These examples are kind of silly, and rather primitive in thinking, but given what we know about how people use Snapchat filters, these types of examples seem entirely plausible. Compounded across more developers, more people, and more content, blockchain-based social media protocols will unlock all kinds of new ways for people to express themselves.
If you take this concept to its logical conclusion, you’d eventually get a single, massive, open stream of user content – articles, pictures, videos, check-ins, RSVPs to events, etc.
With an open data set, developers will build thousands of apps, each of which can build on top one another. Users would be able to “peer” into the stream using the app of their choice, and interact with the underlying data however they see fit. This will certainly create new types of UX problems, but in time they should resolve themselves as standards and best practices emerge.
The exciting part about a shared, open database is the opportunity for co-opetition among developers. Each developer will of course try to encourage users to use their particular app. But because the underlying data is open, developers will be able to compete with one another while building on top of one another’s features and user behaviors. All kinds of new behaviors could emerge as developers compete to help users express themselves in ways that were never before possible.
If there’s any way to take on the social media incumbents directly, this is likely to be it. One of the best ways to defeat a monolith is to empower thousands of independent actors to attack the monolith from every angle such that the monolith doesn’t know what’s happening or how to respond.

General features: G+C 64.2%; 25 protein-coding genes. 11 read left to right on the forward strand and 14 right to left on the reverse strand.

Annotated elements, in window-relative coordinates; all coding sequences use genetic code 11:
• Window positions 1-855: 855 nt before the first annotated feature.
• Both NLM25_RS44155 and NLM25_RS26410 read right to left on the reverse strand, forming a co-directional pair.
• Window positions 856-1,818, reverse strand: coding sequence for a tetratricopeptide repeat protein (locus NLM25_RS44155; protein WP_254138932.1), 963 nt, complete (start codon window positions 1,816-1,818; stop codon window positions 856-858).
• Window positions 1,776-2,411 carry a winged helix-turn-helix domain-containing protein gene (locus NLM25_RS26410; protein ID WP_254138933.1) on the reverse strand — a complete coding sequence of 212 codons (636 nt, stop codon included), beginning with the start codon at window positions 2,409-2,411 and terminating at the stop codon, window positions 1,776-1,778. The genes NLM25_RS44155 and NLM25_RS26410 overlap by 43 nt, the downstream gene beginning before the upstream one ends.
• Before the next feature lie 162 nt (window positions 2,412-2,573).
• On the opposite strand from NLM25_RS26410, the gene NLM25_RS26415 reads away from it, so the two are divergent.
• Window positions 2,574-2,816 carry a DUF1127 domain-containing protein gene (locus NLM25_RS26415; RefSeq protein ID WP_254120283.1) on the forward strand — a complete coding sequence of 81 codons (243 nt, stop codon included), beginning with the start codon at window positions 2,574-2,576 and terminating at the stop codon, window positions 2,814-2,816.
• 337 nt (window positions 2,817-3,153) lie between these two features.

To be clear, nothing I’ve proposed above addresses the hardest question: what’s the right set of behaviors to foster in order to kickstart this open network from a cold start?
Smart Media Tokens
I’m intrigued by what Steemit is enabling with Smart Media Tokens (SMT). Although on the surface each SMT-based project falls into the bucket described above as not uniquely enabled by blockchain beyond economic reward, in aggregate SMTs will enable a massive wave of experimentation as hundreds of publishers play with novel economic models.
As noted above, telling people they can be rewarded $8/month for posting pictures to Facebook is unlikely to work. On the other hand, there may be interesting opportunities to reward people for creating viral semi-professional content such as memes, funny videos, etc. SMTs are also likely to work well in particular niches, although it’s not yet clear which niches are most ripe for this kind of content discovery and curation model.
If there are any new paradigms to be discovered within the realm of “reward people for producing good content” it’s likely that SMTs will find support these new models. SMTs are still early, but I’m looking forward to seeing how the SMT experiment plays out.
Disclosure: Our firm, Multicoin Capital, doesn’t currently have any positions, long or short, in any blockchain-based applications in the social media or non-fungible token spaces.
I’m a prolific writer in the crypto space. Follow me on Twitter @kylesamani and subscribe to Multicoin’s free research for some of the best insights in crypto.